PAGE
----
Fraud protection: Where to spend and where to save
As we move into the latter stages of the pandemic, millions of Americans are making the adjustment back to a degree of pre-pandemic normality. Whilst this is bound to be great news for the finances of the majority of small business in the US the return to normalcy comes with a warning; don’t be naïve to fraud.
The Coronavirus has mutated and evolved over the past 18 months and so have Americans hundreds of thousands of fraudsters. In this article we take a look at some of the areas of your business that need investment to ward off the threat of fraud.
If you’re still pinching the pennies after the pandemic though, don’t worry, we’ll also be looking at some areas where you can roll back spending.
Where to spend
Processes: The vast majority of small businesses in the US are still using 20th century technology to track their spending and pay their staff. This is great news for fraudsters who love nothing more than taking advantage of outdated processes to scam business owners.
If you’re still writing out payslips by hand or using outdated methods to store employees payment details take a look at the Intuit’s great discounts. There’s something there to help every small business modernise.
Online security: 1 in 4 Americans regularly shop online each month and that figure is increasing all the time. If your business is not online you’re missing out on a lucrative revenue stream. If you are online, don’t scrimp on your cyber security.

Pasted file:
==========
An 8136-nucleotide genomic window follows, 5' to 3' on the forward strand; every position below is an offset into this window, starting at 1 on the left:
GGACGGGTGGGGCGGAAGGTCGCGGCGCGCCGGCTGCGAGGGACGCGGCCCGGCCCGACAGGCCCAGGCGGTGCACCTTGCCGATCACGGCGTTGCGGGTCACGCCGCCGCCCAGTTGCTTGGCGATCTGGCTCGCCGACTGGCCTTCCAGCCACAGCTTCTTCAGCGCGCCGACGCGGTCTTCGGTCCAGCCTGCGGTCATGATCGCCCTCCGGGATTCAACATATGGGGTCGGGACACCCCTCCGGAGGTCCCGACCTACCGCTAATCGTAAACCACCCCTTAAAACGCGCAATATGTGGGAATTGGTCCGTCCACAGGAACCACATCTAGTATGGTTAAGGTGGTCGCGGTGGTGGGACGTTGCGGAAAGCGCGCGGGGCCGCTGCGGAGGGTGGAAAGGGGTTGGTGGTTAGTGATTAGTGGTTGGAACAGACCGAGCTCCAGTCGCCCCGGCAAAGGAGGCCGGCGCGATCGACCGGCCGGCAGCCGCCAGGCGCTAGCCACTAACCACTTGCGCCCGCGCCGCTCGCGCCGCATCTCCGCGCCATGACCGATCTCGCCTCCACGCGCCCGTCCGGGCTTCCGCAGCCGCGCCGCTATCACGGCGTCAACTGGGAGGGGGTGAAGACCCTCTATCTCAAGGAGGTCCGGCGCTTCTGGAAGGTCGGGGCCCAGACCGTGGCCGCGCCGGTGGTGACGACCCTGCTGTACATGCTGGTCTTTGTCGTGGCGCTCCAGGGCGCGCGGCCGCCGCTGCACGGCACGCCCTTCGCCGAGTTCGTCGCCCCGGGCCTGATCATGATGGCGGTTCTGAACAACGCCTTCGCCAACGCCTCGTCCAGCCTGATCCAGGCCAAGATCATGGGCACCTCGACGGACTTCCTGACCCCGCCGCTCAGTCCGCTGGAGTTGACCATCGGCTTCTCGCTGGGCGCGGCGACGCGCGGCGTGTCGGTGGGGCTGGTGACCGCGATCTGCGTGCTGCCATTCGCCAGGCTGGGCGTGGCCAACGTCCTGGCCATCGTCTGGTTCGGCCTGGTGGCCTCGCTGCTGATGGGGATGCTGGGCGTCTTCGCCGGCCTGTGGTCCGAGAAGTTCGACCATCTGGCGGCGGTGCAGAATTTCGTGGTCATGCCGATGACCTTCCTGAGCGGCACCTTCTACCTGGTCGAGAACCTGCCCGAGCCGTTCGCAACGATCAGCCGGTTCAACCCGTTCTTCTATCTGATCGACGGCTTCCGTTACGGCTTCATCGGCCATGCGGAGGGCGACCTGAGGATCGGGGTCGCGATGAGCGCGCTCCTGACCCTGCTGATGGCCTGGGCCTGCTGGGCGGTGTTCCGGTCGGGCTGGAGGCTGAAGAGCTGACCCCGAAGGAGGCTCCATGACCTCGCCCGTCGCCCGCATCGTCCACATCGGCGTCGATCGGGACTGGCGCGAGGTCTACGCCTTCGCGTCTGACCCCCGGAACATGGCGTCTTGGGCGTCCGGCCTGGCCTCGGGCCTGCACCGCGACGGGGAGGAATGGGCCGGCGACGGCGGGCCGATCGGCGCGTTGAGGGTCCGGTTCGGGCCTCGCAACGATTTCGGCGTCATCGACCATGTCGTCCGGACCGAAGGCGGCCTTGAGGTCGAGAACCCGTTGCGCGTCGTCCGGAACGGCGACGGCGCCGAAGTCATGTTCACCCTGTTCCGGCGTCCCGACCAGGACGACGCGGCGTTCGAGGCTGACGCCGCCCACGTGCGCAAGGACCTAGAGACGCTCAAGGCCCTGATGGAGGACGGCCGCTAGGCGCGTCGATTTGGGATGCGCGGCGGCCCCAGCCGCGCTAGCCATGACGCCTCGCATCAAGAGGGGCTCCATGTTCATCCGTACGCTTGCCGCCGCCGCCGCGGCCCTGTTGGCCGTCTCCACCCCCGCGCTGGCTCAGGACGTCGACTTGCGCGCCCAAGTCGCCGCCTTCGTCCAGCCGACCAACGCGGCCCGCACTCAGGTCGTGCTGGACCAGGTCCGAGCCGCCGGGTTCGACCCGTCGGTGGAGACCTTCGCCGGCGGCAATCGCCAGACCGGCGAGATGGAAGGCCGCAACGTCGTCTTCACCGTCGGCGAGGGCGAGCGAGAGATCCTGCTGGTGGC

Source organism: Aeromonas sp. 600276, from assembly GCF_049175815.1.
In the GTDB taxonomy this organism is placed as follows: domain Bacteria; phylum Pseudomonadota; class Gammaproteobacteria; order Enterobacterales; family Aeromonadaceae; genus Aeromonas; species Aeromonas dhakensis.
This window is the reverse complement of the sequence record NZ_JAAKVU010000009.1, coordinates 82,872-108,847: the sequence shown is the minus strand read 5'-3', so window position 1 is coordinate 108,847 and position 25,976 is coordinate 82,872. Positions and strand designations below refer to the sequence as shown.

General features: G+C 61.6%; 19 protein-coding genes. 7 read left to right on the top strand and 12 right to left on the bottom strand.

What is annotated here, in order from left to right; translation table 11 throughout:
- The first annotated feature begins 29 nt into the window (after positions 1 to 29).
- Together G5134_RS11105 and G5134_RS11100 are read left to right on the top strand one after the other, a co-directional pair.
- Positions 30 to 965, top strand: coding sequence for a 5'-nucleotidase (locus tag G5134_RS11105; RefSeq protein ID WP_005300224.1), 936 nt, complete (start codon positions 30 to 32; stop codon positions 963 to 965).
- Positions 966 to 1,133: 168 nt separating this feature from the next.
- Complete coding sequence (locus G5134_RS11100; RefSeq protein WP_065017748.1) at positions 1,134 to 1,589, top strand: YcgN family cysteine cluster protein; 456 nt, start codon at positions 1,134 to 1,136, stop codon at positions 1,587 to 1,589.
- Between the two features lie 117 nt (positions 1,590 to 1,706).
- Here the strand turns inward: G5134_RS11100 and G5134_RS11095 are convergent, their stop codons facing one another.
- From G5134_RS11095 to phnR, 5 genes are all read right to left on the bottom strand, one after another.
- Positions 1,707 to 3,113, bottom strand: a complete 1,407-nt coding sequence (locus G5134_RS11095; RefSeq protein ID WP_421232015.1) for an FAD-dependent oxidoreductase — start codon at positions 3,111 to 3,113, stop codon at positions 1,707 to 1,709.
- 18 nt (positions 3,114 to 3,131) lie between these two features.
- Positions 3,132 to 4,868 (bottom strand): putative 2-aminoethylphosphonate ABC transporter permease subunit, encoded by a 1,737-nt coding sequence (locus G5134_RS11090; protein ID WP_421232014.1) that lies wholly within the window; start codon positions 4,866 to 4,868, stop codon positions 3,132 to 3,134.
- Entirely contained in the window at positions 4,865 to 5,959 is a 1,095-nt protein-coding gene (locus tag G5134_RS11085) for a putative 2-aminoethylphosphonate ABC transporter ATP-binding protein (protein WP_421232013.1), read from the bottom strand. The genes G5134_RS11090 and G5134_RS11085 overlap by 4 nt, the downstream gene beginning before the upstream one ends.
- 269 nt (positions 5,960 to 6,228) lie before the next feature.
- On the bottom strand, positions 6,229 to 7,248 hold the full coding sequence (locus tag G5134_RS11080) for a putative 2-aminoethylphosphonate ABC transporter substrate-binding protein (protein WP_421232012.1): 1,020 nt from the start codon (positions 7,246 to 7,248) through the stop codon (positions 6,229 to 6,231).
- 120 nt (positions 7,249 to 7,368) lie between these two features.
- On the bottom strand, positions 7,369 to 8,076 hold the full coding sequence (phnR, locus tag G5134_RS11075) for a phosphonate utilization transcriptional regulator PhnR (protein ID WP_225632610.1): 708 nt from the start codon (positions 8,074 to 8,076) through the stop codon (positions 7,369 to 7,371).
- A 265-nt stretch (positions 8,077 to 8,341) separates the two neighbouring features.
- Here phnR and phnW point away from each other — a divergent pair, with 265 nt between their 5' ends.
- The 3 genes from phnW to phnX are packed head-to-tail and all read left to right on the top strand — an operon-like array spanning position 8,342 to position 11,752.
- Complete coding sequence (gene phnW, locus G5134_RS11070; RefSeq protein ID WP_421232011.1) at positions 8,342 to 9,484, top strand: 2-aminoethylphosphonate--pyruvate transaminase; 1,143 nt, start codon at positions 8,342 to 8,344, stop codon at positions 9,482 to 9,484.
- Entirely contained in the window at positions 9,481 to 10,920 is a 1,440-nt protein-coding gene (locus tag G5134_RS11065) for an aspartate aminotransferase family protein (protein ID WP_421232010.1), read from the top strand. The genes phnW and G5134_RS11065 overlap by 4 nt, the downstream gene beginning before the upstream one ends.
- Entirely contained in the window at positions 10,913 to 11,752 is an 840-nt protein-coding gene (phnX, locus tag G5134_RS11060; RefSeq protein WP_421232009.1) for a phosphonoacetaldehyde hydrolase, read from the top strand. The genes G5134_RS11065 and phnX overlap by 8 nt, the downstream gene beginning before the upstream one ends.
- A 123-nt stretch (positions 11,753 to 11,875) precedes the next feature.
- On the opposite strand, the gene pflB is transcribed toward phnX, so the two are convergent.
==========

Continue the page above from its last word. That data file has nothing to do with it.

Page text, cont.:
It’s worth outsourcing this to a reputable company so that they can take care of your backups, your sensitive personal data and the sensitive personal data of your clients.
Audits: It pays to have a plan. When it comes to fraud every business should draw up a thorough audit of their processes, identifying areas in which they are susceptible to fraud and also identifying those likely to defraud them whether that be customers or staff members.
If you have the money it could be worth paying a third-party to come in with fresh eyes and do this for you. If not, spend the most valuable commodity you have – time – on completing your own fraud audit.
Where to save
Telephone services: One of the most common types of fraud and mischievously difficult to spot is premium telephone fraud. This traditionally takes the form of a fraudster leaving a missed call on your work number.
When you ring back you are inadvertently connecting to a premium rate number that can cost you a lot of money. To save money from this scam contact your phone provider and ask them to block all premium number calls from your work phones.
Internet services: Similar to telephone fraud, internet fraud is hard to spot and can wind up costing your business a lot of money. If you have an IT department think about blocking certain websites on your work computers.
If not speak to your internet provider and see if they can help. It might be worth blocking sites too that require a high amount of bandwidth that employees could inadvertently be using whilst working and costing you a pretty penny.
Research: The best way to avoid fraud is by keeping up to date with the latest scams and tricks that criminals are using. To do this you don’t need to pay an advisor or ask for help from an organisation, all you need to do is read.
Spend half an hour a month keeping up to date with the latest scams and frauds listed on the USA Government website. Knowledge is power and in this scenario the power is to save yourself and your business money.